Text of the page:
Cherylann Mollan,BBC News, Mumbai

Getty Images NEW DELHI, INDIA - MAY 22: Prime Minister Narendra Modi during an election rally in Dwarka for the BJP Lok Sabha candidates, on May 22, 2024 in New DelhiGetty Images

Mr Modi’s BJP is on course to win the election, exit polls say

India’s Prime Minister Narendra Modi is likely to win a third consecutive term in office, exit polls suggest.

Analysts warn the polls, released by various news agencies, have often been wrong in the past and are not impartial.

However, they have placed Mr Modi’s Bharatiya Janata Party (BJP) as the frontrunner in the general election.

The BJP, the main opposition Congress party and regional rivals battled it out in a fierce campaign over seven phases of polling.

Results will be announced on June 4.

A party or coalition needs 272 seats in parliament to form a government.

The BJP led-coalition, the National Democratic Alliance (NDA), will cross this target – according to exit polls.

If Mr Modi wins, he will be only the second prime minister in India to hold office for three consecutive terms. The first to do so was Jawaharlal Nehru, India’s first PM.

grey placeholderGetty Images VARANASI, INDIA - FEBRUARY 17: India's Congress Party leader Rahul Gandhi (sitting atop a vehicle, wearing white) takes part in a roadshow as part of his 'Bharat Jodo Nyay Yatra' (India Come Together Anew Tour) on February 17, 2024 in Varanasi, IndiaGetty Images

India’s main opposition Congress has accused the BJP of silencing opponents, which the BJP denies

What are the exit polls saying?

Prime Minister Modi came into this election with resounding popularity, but his main rival – the leader of the Indian National Congress, Rahul Gandhi – and a coalition of opposition parties gathered significant momentum through the course of the lengthy election campaign.

Now an aggregate of six exit polls forecasts big wins for the BJP-led NDA, but such surveys are not always reliable.

Although the individual numbers vary, they predict that the NDA will get 367 seats.

The INDIA bloc is expected to get 143 seats.

On its own, the BJP may win 327 seats, not quite meeting its 370-seat target.

grey placeholderGetty Images Supporters of Bharatiya Janata Party (BJP) hold cut-outs of India's Prime Minister Narendra Modi during an election campaign rally in New Delhi on May 18, 2024, ahead of the fifth phase of polling in the ongoing country's general election.  (Photo by Arun SANKAR / AFP) (Photo by ARUN SANKAR/AFP via Getty Images)Getty Images

Mr Modi is one of the most popular leaders that India has seen in recent decades

A really big choice

India is the world’s most populous country, with 1.4 billion people, and holding a nationwide election is nothing short of a Herculean task.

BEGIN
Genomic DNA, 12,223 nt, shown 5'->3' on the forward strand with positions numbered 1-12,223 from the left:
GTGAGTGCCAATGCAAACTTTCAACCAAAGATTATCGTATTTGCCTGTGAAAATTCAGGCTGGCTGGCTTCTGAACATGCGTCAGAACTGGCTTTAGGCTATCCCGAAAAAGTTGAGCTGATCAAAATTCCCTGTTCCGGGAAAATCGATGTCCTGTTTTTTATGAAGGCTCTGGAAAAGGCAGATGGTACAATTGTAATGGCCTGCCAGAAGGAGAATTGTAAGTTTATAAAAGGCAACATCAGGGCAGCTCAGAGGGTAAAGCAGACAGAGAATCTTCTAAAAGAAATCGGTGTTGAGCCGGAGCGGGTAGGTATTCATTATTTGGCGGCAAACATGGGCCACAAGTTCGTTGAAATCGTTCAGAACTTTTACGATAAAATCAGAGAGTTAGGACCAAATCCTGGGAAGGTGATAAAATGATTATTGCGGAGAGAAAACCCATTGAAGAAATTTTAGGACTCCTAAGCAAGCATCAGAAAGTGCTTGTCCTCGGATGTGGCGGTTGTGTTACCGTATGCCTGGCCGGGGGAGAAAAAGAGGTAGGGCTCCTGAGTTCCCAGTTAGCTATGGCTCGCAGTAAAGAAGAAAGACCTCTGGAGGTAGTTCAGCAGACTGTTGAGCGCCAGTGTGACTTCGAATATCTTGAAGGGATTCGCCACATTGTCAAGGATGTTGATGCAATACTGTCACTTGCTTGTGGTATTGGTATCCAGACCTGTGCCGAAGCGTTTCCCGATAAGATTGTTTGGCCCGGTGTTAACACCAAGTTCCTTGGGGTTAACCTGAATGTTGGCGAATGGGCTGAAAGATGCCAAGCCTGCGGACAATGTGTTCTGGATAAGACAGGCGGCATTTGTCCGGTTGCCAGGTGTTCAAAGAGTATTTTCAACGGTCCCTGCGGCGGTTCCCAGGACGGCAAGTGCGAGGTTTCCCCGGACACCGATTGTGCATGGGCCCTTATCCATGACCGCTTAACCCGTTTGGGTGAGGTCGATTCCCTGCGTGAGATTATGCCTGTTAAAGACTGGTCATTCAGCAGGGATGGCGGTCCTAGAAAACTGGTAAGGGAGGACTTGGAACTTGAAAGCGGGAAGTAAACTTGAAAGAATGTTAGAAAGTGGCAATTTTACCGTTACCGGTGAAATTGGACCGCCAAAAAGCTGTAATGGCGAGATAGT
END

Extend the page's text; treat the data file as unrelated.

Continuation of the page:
Some 969 million citizens were eligible to cast their ballot, which is equal to the populations of the US, Russia, Japan, Britain, Brazil, France and Belgium.

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What made headlines this election?

Polling for the election, which concluded just hours ago, began on 19 April.

The season was marked by fiery speeches by politicians (some of them controversial), numerous rallies, diatribes, jibes and propaganda as political parties looked to outsmart their opponents – on the ground and even online.

And there wasn’t a dearth of headline-making incidents. Delhi Chief Minister Arvind Kejriwal’s arrest in a liquor policy case Days before polling began drew sharp criticism from opposition leaders and even sections of the media.

Opposition leaders accused the BJP government of trying to silence rivals and deny them a level playing field – which the BJP denies.

A court granted Mr Kejriwal bail on 10 May to campaign for the elections. However, he has to return to jail on June 2.

The election was also overshadowed by reports of politicians and party workers tampering with voting machines, Muslims being denied their right to vote in some areas and parties flouting the Model Code of Conduct – guidelines issued by the Election Commission of India (ECI) to ensure free and fair elections.

Opposition leaders also accused the commission of not acting on their complaints against the BJP – an allegation the ECI has denied.

grey placeholderGetty Images NEW DELHI, INDIA - MAY 25: Voters seen standing in queues to cast their votes during the sixth phase of Loksabha Elections at a polling station at Rajiv Nagar on May 25, 2024 in New Delhi, India.  Polling for the sixth phase of general elections concluded in 58 constitutions across six states and two Union territories, including all seven seats in Delhi.  Voter turnout across six states and two Union Territories during Phase 6 polling has been recorded at approximately 58.84 per cent, according to the Voter Turnout App of the Election Commission.  (Photo by Sanchit Khanna/Hindustan Times via Getty Images)Getty Images

Polling in India is a mammoth exercise as millions queue up to vote in each phase

What did people vote for this election?

The inauguration of the Ram temple, which was one of the BJP’s biggest poll promises this election, and the government’s welfare schemes are expected to benefit the ruling party.

But the high unemployment rate and price rises, especially of food and fuel, were also at the top of many voters’ minds.

The election also came amid allegations from the opposition, activists and global rights organizations that Indian democracy is under threat. It is an issue that may have influenced the way people cast their votes.

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